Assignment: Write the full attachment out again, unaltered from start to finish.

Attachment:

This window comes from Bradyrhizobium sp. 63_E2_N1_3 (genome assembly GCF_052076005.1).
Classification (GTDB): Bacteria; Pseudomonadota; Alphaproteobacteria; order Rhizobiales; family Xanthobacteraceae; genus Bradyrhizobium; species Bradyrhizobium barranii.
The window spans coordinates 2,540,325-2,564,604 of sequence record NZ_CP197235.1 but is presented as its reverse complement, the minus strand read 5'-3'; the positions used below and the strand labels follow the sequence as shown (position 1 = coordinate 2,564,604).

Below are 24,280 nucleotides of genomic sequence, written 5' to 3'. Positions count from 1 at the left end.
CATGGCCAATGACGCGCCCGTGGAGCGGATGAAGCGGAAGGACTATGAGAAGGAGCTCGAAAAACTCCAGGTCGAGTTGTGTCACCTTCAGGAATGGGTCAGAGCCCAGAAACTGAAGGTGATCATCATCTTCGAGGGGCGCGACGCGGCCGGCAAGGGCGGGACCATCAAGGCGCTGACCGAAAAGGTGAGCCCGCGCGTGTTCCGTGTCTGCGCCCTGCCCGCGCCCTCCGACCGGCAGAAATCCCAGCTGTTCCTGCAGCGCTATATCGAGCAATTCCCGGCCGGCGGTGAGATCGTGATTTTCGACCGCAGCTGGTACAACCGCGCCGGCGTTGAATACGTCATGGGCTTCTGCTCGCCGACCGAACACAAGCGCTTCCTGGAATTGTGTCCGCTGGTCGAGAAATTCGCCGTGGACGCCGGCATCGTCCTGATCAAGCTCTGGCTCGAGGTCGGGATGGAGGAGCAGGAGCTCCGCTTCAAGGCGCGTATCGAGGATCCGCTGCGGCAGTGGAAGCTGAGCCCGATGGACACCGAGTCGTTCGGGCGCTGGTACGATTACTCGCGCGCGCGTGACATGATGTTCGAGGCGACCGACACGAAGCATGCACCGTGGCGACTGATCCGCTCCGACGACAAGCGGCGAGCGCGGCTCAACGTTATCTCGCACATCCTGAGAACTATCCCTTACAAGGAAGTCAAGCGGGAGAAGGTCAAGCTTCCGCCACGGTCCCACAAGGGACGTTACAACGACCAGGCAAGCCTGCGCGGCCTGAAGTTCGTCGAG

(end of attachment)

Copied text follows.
This window comes from Bradyrhizobium sp. 63_E2_N1_3 (genome assembly GCF_052076005.1).
Classification (GTDB): Bacteria; Pseudomonadota; Alphaproteobacteria; order Rhizobiales; family Xanthobacteraceae; genus Bradyrhizobium; species Bradyrhizobium barranii.
The window spans coordinates 2,540,325-2,564,604 of sequence record NZ_CP197235.1 but is presented as its reverse complement, the minus strand read 5'-3'; the positions used below and the strand labels follow the sequence as shown (position 1 = coordinate 2,564,604).

Below are 24,280 nucleotides of genomic sequence, written 5' to 3'. Positions count from 1 at the left end.
CATGGCCAATGACGCGCCCGTGGAGCGGATGAAGCGGAAGGACTATGAGAAGGAGCTCGAAAAACTCCAGGTCGAGTTGTGTCACCTTCAGGAATGGGTCAGAGCCCAGAAACTGAAGGTGATCATCATCTTCGAGGGGCGCGACGCGGCCGGCAAGGGCGGGACCATCAAGGCGCTGACCGAAAAGGTGAGCCCGCGCGTGTTCCGTGTCTGCGCCCTGCCCGCGCCCTCCGACCGGCAGAAATCCCAGCTGTTCCTGCAGCGCTATATCGAGCAATTCCCGGCCGGCGGTGAGATCGTGATTTTCGACCGCAGCTGGTACAACCGCGCCGGCGTTGAATACGTCATGGGCTTCTGCTCGCCGACCGAACACAAGCGCTTCCTGGAATTGTGTCCGCTGGTCGAGAAATTCGCCGTGGACGCCGGCATCGTCCTGATCAAGCTCTGGCTCGAGGTCGGGATGGAGGAGCAGGAGCTCCGCTTCAAGGCGCGTATCGAGGATCCGCTGCGGCAGTGGAAGCTGAGCCCGATGGACACCGAGTCGTTCGGGCGCTGGTACGATTACTCGCGCGCGCGTGACATGATGTTCGAGGCGACCGACACGAAGCATGCACCGTGGCGACTGATCCGCTCCGACGACAAGCGGCGAGCGCGGCTCAACGTTATCTCGCACATCCTGAGAACTATCCCTTACAAGGAAGTCAAGCGGGAGAAGGTCAAGCTTCCGCCACGGTCCCACAAGGGACGTTACAACGACCAGGCAAGCCTGCGCGGCCTGAAGTTCGTCGAG